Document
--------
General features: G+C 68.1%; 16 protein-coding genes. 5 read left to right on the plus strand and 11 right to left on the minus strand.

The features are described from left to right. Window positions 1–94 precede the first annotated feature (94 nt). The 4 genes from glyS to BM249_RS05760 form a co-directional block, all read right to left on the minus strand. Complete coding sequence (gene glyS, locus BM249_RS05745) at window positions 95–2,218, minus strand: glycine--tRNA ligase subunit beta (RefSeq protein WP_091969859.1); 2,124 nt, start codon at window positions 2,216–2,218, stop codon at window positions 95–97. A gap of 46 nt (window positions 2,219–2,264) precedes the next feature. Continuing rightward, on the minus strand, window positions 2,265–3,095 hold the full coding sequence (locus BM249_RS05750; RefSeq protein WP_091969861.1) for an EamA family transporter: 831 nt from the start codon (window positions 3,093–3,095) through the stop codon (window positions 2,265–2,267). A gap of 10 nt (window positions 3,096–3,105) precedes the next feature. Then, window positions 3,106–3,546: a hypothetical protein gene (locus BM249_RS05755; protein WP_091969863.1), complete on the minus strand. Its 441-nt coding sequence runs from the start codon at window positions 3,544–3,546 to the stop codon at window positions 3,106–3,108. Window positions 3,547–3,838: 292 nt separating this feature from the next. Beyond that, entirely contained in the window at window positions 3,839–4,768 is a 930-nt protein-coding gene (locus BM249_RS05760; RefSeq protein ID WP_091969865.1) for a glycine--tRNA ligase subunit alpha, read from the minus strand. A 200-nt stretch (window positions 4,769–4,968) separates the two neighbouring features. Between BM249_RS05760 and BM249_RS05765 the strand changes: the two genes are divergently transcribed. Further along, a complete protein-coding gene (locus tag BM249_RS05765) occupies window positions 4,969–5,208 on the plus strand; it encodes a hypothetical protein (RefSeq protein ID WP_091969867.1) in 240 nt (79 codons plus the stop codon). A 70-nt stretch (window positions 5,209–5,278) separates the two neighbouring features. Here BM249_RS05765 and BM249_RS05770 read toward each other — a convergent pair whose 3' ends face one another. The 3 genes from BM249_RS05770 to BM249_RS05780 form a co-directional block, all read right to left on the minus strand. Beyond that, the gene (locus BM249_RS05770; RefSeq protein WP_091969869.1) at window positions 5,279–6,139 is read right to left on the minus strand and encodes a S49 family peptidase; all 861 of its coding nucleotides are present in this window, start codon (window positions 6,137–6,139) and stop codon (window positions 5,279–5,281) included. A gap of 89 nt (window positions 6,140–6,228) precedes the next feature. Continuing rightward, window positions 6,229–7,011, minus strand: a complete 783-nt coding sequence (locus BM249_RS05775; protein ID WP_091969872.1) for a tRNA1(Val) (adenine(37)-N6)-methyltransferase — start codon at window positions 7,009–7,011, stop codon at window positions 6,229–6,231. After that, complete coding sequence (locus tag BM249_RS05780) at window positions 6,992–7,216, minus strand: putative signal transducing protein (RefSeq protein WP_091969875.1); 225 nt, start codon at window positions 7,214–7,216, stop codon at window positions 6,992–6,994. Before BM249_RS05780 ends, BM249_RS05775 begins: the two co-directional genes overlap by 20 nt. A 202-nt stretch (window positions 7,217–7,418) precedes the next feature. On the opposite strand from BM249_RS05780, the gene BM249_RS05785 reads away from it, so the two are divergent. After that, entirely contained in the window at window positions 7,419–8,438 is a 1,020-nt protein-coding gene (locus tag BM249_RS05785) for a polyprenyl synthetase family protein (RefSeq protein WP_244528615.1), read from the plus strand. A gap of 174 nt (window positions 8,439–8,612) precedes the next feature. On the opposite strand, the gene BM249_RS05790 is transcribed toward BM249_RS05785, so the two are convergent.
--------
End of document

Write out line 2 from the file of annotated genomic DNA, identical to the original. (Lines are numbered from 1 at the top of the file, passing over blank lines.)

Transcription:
The features are described from left to right. Window positions 1–94 precede the first annotated feature (94 nt). The 4 genes from glyS to BM249_RS05760 form a co-directional block, all read right to left on the minus strand. Complete coding sequence (gene glyS, locus BM249_RS05745) at window positions 95–2,218, minus strand: glycine--tRNA ligase subunit beta (RefSeq protein WP_091969859.1); 2,124 nt, start codon at window positions 2,216–2,218, stop codon at window positions 95–97. A gap of 46 nt (window positions 2,219–2,264) precedes the next feature. Continuing rightward, on the minus strand, window positions 2,265–3,095 hold the full coding sequence (locus BM249_RS05750; RefSeq protein WP_091969861.1) for an EamA family transporter: 831 nt from the start codon (window positions 3,093–3,095) through the stop codon (window positions 2,265–2,267). A gap of 10 nt (window positions 3,096–3,105) precedes the next feature. Then, window positions 3,106–3,546: a hypothetical protein gene (locus BM249_RS05755; protein WP_091969863.1), complete on the minus strand. Its 441-nt coding sequence runs from the start codon at window positions 3,544–3,546 to the stop codon at window positions 3,106–3,108. Window positions 3,547–3,838: 292 nt separating this feature from the next. Beyond that, entirely contained in the window at window positions 3,839–4,768 is a 930-nt protein-coding gene (locus BM249_RS05760; RefSeq protein ID WP_091969865.1) for a glycine--tRNA ligase subunit alpha, read from the minus strand. A 200-nt stretch (window positions 4,769–4,968) separates the two neighbouring features. Between BM249_RS05760 and BM249_RS05765 the strand changes: the two genes are divergently transcribed. Further along, a complete protein-coding gene (locus tag BM249_RS05765) occupies window positions 4,969–5,208 on the plus strand; it encodes a hypothetical protein (RefSeq protein ID WP_091969867.1) in 240 nt (79 codons plus the stop codon). A 70-nt stretch (window positions 5,209–5,278) separates the two neighbouring features. Here BM249_RS05765 and BM249_RS05770 read toward each other — a convergent pair whose 3' ends face one another. The 3 genes from BM249_RS05770 to BM249_RS05780 form a co-directional block, all read right to left on the minus strand. Beyond that, the gene (locus BM249_RS05770; RefSeq protein WP_091969869.1) at window positions 5,279–6,139 is read right to left on the minus strand and encodes a S49 family peptidase; all 861 of its coding nucleotides are present in this window, start codon (window positions 6,137–6,139) and stop codon (window positions 5,279–5,281) included. A gap of 89 nt (window positions 6,140–6,228) precedes the next feature. Continuing rightward, window positions 6,229–7,011, minus strand: a complete 783-nt coding sequence (locus BM249_RS05775; protein ID WP_091969872.1) for a tRNA1(Val) (adenine(37)-N6)-methyltransferase — start codon at window positions 7,009–7,011, stop codon at window positions 6,229–6,231. After that, complete coding sequence (locus tag BM249_RS05780) at window positions 6,992–7,216, minus strand: putative signal transducing protein (RefSeq protein WP_091969875.1); 225 nt, start codon at window positions 7,214–7,216, stop codon at window positions 6,992–6,994. Before BM249_RS05780 ends, BM249_RS05775 begins: the two co-directional genes overlap by 20 nt. A 202-nt stretch (window positions 7,217–7,418) precedes the next feature. On the opposite strand from BM249_RS05780, the gene BM249_RS05785 reads away from it, so the two are divergent. After that, entirely contained in the window at window positions 7,419–8,438 is a 1,020-nt protein-coding gene (locus tag BM249_RS05785) for a polyprenyl synthetase family protein (RefSeq protein WP_244528615.1), read from the plus strand. A gap of 174 nt (window positions 8,439–8,612) precedes the next feature. On the opposite strand, the gene BM249_RS05790 is transcribed toward BM249_RS05785, so the two are convergent.